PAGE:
Awas designated as a cultural landmark Monday night with a unanimous vote from city commissioners, who simultaneously cautioned that the new status might not preserve it as a permanent fixture at the Santa Monica Civic Center.
The Landmarks Commission said over the course of the past two decades, the 26-foot tall mushroom cloud named "Chain Reaction" has become recognized as an iconic work of art that makes an "important statement" about activism and progressive politics in Santa Monica.
They also praised the sculptor, Paul Conrad, who was best known for his Pulitzer-prize winning political cartoons in the Los Angeles Times.
"We’re not saving it through landmarking necessarily, we’re acknowledging and giving it the recognition it deserves and respecting the artist who I think is an important personage in not just Santa Monica, but the region and across the nation," said commissioner Barbara Kaplan.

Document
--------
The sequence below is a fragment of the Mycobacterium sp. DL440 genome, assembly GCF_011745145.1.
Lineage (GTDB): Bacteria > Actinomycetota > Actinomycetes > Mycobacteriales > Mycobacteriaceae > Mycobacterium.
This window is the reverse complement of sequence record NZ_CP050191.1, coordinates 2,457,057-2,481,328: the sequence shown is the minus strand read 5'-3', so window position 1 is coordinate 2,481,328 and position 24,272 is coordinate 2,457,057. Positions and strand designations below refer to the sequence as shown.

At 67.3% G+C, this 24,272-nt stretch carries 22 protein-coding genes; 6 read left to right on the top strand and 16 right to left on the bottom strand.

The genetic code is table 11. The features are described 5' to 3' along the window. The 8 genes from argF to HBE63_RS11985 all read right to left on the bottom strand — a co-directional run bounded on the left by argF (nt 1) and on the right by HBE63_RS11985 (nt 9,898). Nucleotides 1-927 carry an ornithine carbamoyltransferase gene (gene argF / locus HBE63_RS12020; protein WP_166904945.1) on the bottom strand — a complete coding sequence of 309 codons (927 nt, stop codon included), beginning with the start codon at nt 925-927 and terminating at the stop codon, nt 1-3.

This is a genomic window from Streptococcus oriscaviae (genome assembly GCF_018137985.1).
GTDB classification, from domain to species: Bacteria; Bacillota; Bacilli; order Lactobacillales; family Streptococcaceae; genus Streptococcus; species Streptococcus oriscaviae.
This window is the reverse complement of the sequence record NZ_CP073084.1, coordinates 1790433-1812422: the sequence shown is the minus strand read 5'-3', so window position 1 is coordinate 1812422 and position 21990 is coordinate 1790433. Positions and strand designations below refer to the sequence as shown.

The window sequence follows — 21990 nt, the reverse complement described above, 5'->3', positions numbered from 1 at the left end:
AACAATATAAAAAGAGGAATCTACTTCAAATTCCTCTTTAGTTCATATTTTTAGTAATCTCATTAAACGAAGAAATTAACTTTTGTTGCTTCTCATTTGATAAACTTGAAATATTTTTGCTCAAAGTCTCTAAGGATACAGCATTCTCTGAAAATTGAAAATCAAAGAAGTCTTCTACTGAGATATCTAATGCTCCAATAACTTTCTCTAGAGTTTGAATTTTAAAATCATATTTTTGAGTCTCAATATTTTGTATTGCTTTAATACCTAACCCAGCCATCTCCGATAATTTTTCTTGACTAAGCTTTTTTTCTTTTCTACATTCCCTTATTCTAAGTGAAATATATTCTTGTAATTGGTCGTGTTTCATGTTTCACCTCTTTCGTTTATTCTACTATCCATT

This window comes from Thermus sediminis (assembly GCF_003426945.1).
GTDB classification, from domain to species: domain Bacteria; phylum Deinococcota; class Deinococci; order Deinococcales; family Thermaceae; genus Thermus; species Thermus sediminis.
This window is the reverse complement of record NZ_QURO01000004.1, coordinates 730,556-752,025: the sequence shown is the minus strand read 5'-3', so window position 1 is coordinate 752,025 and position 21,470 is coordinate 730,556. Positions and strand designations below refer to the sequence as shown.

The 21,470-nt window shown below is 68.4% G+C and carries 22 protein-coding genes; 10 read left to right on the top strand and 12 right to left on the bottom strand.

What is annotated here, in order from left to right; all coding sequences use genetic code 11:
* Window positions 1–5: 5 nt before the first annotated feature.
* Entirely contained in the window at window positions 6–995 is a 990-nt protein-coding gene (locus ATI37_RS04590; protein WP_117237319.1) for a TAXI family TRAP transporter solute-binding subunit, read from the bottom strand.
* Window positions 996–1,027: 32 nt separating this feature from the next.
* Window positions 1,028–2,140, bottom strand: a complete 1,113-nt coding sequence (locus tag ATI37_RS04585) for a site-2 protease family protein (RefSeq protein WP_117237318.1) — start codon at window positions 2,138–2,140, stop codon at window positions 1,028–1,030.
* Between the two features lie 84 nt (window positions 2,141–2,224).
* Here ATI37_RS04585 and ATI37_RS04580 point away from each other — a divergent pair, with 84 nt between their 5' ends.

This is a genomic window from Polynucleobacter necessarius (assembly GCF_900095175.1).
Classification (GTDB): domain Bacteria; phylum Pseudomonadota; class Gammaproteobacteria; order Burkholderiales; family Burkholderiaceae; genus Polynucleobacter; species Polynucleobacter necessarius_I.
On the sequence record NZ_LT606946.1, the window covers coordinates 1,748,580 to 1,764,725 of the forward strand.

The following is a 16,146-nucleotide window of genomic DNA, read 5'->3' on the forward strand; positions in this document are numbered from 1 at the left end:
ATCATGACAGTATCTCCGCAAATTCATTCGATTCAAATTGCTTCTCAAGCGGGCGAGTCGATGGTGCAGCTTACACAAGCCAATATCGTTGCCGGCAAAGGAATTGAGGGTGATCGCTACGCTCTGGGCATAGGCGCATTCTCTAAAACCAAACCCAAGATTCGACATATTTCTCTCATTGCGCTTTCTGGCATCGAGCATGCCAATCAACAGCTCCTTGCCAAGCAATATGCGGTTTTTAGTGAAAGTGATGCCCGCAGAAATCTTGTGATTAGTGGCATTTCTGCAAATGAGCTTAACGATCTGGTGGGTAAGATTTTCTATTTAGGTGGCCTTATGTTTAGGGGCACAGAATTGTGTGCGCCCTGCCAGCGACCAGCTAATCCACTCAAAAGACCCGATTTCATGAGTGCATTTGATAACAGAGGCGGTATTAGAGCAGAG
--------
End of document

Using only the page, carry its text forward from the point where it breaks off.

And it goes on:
The dark, shadowy piece has corroded, the extent to which is still being researched, and could be removed from the city's public art collection . City officials said its steel frame, which is encased in a fiberglass mold, has corroded and might not withstand a severe wind storm or the weight of children who climb on it like a jungle gym.
"What does [the designation] accomplish? Time, it needs more time… the city has been taking all the right steps, hired all the right consultants and is getting the detailed assessments that we all need… and private people are coming together [to fundraise]," said commissioner Ruthann Lehrer.
Preliminary estimates put the price of restoration as high as a quarter of a million dollars. If the community doesn't come up with the money by mid-November, .
"We have something that is unique and special… I don’t understand why the city would take something like this and not make a commitment to keep and maintain it for the life of the sculpture," said Kaplan.
Conrad, who died in 2010, served in World War II and won Pulitzers in 1964, 1971 and 1984 for his "fiercely confrontational" political cartoons.